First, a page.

The trial of Mark Bridger, the man charged with the murder and abduction of five-year-old April Jones in Machynlleth, is expected to last into June.
Bridger denies the abduction of April on October 1 last year and her murder. He also denies a charge of attempting to pervert the course of justice.
The 47-year-old former lifeguard appeared at Mold Crown Court for the start of his trial today as the task began to select a jury.
Bridger, who was arrested the day after April vanished while playing on her bike near her home, had arrived earlier at the building, his head covered with a green blanket.
In the dock he wore a short-sleeved light blue shirt and striped tie, and spoke only to confirm his name.
The defendant, who could be seen with a large tattoo on his left forearm, was flanked by two security guards as the potential jurors were brought into the courtroom.
In the public gallery were April’s parents, Paul and Coral Jones. The couple walked into court looking tense and drawn and holding hands. Each wore a pink ribbon. These had become symbols of hope during the search for their daughter.
They listened intently as High Court Judge, Mr Justice Griffith-Williams, explained to the potential jury that the trial could last until June 14.
He said: “I don’t know whether you have been reading the papers or listening to the news but if you have, you have probably worked out by now that I am about to start the trial which arises out of the alleged murder of April Jones in Machynlleth last October.”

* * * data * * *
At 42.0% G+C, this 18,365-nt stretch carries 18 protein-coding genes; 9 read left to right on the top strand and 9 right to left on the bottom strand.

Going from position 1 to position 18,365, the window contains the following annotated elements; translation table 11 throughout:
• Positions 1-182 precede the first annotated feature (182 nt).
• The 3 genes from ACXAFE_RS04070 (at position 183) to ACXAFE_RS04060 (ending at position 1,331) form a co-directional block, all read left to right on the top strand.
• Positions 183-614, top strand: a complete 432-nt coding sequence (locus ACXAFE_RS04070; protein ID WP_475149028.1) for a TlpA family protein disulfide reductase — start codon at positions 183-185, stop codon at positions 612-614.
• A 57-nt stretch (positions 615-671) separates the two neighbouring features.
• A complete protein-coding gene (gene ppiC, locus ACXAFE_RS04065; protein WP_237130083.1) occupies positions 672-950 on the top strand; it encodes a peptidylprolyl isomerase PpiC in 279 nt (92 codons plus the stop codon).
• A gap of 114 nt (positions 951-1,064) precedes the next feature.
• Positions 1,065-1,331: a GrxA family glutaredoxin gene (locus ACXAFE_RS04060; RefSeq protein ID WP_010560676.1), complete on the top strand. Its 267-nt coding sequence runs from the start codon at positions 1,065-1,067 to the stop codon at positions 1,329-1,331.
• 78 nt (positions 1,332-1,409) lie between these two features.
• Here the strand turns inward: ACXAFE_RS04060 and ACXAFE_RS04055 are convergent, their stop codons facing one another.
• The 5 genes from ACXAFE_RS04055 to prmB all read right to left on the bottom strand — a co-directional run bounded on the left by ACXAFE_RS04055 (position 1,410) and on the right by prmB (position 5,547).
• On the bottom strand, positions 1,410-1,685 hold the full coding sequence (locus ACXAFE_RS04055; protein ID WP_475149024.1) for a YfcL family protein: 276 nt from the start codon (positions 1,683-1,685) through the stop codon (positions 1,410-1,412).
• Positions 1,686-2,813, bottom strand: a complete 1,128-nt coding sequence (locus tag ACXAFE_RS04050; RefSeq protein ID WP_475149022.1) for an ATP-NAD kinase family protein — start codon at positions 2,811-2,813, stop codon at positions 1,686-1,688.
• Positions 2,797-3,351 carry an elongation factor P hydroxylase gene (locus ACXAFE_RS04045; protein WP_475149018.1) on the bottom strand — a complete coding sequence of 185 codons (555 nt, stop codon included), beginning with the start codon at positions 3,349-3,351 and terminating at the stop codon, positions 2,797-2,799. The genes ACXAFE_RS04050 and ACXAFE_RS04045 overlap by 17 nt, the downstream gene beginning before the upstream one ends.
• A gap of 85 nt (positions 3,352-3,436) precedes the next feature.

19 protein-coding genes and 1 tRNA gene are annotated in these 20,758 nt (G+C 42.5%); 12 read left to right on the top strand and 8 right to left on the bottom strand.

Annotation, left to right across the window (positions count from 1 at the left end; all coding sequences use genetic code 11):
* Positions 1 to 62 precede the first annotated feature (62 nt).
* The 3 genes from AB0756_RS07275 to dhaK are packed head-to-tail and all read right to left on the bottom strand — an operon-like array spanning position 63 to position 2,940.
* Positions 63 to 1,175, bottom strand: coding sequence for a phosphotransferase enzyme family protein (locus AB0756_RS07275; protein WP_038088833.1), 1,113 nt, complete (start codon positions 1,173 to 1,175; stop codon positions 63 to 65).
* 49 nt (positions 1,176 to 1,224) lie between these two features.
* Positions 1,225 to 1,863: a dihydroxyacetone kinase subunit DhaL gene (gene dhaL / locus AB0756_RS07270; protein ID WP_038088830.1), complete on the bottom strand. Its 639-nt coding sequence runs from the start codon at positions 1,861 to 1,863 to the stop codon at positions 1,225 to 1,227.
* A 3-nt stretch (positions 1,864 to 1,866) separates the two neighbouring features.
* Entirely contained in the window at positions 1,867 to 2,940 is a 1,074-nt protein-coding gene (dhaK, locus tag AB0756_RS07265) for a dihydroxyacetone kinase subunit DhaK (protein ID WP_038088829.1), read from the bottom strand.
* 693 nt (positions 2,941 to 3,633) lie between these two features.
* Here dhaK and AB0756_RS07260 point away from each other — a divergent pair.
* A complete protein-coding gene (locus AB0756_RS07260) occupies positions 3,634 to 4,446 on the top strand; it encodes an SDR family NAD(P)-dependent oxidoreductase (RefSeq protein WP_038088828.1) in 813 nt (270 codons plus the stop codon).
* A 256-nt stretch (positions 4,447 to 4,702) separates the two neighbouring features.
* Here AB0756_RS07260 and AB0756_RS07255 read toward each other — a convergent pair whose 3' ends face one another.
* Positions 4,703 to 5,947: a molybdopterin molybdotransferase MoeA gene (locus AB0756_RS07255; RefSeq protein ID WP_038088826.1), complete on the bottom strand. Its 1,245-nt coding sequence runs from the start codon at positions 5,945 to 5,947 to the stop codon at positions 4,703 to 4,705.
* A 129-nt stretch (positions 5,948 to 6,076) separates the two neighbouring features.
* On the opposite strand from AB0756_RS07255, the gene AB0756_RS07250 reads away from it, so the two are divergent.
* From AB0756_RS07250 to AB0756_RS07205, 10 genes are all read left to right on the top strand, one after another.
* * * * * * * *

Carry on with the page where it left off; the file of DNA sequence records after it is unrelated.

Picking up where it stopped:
He added: “The defendant’s name is Mark Bridger, he is obviously sitting in the dock. It may be as well that you have a look at him just to make sure he is not somebody who you know or who you think you know.”
During the initial stages of the jury selection process, prospective members of the panel were asked to listen to a list of more than 50 witnesses who are due to give evidence.
The pool of potential jurors was also informed that the jury in the case will pay a visit to various sites in the Machynlleth area during the trial.
Asking the jury pool to consider any connections to Machynlleth which may prevent them from sitting on the jury, the trial judge added: “It is very important that no person on the jury has any present or past connection with the Machynlleth area, and certainly no connection which would cause any concern about that particular juror sitting on the case.”
The disappearance of April, who had cerebral palsy, sparked a massive outpouring of support for her family, with hundreds of people joining the search.
The youngster’s body has never been found despite a major operation led by Dyfed-Powys Police.
Bridger, of Ceinws, pleaded not guilty on January 14 at Mold Crown Court to abducting and murdering April, and of unlawfully disposing of and concealing her body with intent to pervert the course of justice.
The trial was occupied with legal matters and jury selection today and is due to open later this week.
A pool of 30 possible jurors was sent home this afternoon.
They were asked to return tomorrow for the final 12-member panel to be selected and sworn in.Subscribe to our Newsletter